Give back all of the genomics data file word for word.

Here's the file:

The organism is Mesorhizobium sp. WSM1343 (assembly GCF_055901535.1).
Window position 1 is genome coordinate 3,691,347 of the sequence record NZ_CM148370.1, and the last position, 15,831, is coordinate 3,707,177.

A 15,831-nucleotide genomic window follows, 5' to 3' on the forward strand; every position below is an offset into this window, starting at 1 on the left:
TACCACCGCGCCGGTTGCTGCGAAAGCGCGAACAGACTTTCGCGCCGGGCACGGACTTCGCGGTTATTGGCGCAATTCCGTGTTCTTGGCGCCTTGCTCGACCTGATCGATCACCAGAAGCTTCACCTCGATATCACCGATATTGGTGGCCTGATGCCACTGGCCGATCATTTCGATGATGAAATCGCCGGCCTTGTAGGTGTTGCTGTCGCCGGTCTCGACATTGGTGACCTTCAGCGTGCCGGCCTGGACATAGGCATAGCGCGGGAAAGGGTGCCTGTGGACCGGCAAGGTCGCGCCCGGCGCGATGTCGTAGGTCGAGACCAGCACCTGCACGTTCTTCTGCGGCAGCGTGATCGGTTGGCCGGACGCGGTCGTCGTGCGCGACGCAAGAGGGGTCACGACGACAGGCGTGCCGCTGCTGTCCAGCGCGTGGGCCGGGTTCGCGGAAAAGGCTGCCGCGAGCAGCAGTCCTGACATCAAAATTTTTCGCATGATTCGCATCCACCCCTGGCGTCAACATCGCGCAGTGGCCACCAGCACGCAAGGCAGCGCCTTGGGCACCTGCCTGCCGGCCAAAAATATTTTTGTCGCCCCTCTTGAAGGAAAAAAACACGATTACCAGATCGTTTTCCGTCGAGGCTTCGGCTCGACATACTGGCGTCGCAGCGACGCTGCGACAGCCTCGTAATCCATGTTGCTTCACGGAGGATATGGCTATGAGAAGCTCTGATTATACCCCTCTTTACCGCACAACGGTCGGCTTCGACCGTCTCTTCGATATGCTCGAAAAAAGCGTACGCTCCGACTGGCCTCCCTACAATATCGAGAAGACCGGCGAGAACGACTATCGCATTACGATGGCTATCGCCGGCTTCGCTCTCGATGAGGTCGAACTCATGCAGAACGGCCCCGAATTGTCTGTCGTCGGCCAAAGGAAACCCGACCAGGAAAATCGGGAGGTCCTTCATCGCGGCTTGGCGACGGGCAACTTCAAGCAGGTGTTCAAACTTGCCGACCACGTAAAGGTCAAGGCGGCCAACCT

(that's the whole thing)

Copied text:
The organism is Mesorhizobium sp. WSM1343 (assembly GCF_055901535.1).
Window position 1 is genome coordinate 3,691,347 of the sequence record NZ_CM148370.1, and the last position, 15,831, is coordinate 3,707,177.

A 15,831-nucleotide genomic window follows, 5' to 3' on the forward strand; every position below is an offset into this window, starting at 1 on the left:
TACCACCGCGCCGGTTGCTGCGAAAGCGCGAACAGACTTTCGCGCCGGGCACGGACTTCGCGGTTATTGGCGCAATTCCGTGTTCTTGGCGCCTTGCTCGACCTGATCGATCACCAGAAGCTTCACCTCGATATCACCGATATTGGTGGCCTGATGCCACTGGCCGATCATTTCGATGATGAAATCGCCGGCCTTGTAGGTGTTGCTGTCGCCGGTCTCGACATTGGTGACCTTCAGCGTGCCGGCCTGGACATAGGCATAGCGCGGGAAAGGGTGCCTGTGGACCGGCAAGGTCGCGCCCGGCGCGATGTCGTAGGTCGAGACCAGCACCTGCACGTTCTTCTGCGGCAGCGTGATCGGTTGGCCGGACGCGGTCGTCGTGCGCGACGCAAGAGGGGTCACGACGACAGGCGTGCCGCTGCTGTCCAGCGCGTGGGCCGGGTTCGCGGAAAAGGCTGCCGCGAGCAGCAGTCCTGACATCAAAATTTTTCGCATGATTCGCATCCACCCCTGGCGTCAACATCGCGCAGTGGCCACCAGCACGCAAGGCAGCGCCTTGGGCACCTGCCTGCCGGCCAAAAATATTTTTGTCGCCCCTCTTGAAGGAAAAAAACACGATTACCAGATCGTTTTCCGTCGAGGCTTCGGCTCGACATACTGGCGTCGCAGCGACGCTGCGACAGCCTCGTAATCCATGTTGCTTCACGGAGGATATGGCTATGAGAAGCTCTGATTATACCCCTCTTTACCGCACAACGGTCGGCTTCGACCGTCTCTTCGATATGCTCGAAAAAAGCGTACGCTCCGACTGGCCTCCCTACAATATCGAGAAGACCGGCGAGAACGACTATCGCATTACGATGGCTATCGCCGGCTTCGCTCTCGATGAGGTCGAACTCATGCAGAACGGCCCCGAATTGTCTGTCGTCGGCCAAAGGAAACCCGACCAGGAAAATCGGGAGGTCCTTCATCGCGGCTTGGCGACGGGCAACTTCAAGCAGGTGTTCAAACTTGCCGACCACGTAAAGGTCAAGGCGGCCAACCT